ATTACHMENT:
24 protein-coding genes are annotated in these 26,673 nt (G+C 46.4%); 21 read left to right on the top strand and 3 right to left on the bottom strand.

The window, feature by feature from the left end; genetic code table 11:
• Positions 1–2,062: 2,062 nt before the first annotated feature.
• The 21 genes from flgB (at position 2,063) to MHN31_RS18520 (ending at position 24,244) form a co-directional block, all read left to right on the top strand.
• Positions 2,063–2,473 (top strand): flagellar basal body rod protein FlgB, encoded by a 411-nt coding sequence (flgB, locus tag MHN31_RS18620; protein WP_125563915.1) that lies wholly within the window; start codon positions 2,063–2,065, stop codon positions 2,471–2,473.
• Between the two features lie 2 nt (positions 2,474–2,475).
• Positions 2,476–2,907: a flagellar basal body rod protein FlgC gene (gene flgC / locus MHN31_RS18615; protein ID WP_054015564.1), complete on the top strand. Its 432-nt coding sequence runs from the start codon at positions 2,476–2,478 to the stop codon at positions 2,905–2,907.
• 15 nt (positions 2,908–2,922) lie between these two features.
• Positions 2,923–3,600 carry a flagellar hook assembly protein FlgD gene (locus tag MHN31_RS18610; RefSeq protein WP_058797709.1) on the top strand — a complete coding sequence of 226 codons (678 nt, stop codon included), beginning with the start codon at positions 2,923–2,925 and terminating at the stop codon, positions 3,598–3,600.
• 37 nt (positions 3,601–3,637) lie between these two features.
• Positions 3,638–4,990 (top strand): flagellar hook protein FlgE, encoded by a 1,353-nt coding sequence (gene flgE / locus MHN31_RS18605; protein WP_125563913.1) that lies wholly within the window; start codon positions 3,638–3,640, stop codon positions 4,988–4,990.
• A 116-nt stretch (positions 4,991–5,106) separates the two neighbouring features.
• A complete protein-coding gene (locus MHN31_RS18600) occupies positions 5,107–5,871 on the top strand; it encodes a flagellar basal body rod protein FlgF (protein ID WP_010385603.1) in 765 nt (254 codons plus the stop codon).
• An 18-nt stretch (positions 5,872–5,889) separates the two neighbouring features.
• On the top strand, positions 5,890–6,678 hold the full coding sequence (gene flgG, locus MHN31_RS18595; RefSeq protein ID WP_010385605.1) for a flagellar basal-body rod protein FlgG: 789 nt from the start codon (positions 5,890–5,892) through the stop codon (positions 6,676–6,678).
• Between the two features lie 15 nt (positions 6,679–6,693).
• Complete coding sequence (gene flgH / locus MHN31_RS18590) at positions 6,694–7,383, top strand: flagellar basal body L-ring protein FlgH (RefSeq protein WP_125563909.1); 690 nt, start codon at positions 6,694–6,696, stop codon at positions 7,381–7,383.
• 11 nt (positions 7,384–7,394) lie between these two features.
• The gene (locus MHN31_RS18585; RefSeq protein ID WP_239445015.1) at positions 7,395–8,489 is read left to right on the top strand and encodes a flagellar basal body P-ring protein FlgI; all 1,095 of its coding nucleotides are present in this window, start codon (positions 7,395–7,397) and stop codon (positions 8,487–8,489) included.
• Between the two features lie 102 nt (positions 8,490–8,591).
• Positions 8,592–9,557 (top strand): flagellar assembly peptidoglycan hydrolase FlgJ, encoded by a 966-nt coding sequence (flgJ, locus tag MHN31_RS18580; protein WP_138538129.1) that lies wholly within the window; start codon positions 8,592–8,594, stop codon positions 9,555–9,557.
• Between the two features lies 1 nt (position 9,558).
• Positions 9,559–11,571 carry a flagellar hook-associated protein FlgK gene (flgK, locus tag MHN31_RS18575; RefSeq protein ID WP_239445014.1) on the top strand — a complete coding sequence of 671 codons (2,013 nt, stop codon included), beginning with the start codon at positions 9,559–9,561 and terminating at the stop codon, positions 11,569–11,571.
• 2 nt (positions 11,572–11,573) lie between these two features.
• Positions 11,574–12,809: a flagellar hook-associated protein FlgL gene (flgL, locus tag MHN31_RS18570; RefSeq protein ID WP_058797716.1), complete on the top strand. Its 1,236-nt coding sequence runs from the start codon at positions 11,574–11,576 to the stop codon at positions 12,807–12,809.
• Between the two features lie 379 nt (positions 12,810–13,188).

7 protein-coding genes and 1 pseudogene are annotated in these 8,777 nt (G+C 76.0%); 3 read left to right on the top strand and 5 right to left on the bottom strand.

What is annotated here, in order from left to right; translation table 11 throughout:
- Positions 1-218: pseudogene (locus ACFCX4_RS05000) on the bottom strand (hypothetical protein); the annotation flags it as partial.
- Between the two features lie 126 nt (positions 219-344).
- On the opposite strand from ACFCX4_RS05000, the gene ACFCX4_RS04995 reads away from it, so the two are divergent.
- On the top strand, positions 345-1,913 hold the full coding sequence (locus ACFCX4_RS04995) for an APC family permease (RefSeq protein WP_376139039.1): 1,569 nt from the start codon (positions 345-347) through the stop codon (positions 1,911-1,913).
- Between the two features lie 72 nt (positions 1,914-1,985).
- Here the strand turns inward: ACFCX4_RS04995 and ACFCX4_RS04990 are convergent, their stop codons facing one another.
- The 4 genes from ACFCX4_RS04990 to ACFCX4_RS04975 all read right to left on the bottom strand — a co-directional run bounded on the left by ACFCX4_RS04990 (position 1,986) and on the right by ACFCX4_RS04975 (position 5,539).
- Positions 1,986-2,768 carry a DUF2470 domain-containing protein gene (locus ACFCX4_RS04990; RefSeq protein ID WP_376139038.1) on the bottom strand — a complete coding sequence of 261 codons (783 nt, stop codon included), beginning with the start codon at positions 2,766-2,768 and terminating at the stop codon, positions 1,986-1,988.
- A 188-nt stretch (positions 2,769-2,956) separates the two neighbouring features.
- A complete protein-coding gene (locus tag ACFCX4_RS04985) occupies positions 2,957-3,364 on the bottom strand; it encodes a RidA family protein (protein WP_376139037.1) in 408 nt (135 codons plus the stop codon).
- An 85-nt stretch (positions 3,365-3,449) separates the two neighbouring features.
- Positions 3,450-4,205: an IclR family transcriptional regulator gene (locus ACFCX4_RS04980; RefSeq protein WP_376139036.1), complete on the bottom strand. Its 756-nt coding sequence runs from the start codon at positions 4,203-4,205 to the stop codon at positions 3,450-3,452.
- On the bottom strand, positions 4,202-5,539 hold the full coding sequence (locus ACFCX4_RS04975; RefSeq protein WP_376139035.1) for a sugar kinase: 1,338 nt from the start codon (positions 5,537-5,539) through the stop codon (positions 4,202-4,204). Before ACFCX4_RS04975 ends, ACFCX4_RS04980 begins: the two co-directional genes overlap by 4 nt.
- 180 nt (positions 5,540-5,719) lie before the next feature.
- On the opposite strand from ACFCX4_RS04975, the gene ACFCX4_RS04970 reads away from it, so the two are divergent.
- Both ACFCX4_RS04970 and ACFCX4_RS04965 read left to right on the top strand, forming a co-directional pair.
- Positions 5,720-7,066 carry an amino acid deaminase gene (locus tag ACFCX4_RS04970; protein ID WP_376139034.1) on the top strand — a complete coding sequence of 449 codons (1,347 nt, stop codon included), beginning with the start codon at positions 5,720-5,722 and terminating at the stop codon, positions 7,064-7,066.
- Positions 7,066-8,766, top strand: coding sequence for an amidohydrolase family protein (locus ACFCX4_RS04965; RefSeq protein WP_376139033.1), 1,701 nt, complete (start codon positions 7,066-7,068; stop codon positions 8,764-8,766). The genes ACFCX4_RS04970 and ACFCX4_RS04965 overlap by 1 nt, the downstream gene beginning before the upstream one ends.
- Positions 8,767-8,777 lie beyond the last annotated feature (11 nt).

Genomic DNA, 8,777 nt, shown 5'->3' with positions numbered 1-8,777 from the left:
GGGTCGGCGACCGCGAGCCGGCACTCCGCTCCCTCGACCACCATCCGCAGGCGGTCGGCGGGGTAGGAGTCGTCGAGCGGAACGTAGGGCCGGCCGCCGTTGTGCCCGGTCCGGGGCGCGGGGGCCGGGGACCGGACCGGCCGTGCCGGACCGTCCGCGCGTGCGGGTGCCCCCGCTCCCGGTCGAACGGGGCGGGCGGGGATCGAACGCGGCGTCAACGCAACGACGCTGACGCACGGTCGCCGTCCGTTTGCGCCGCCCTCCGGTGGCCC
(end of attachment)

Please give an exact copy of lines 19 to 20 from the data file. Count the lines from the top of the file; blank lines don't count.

• The gene (locus MHN31_RS18585; RefSeq protein ID WP_239445015.1) at positions 7,395–8,489 is read left to right on the top strand and encodes a flagellar basal body P-ring protein FlgI; all 1,095 of its coding nucleotides are present in this window, start codon (positions 7,395–7,397) and stop codon (positions 8,487–8,489) included.
• Between the two features lie 102 nt (positions 8,490–8,591).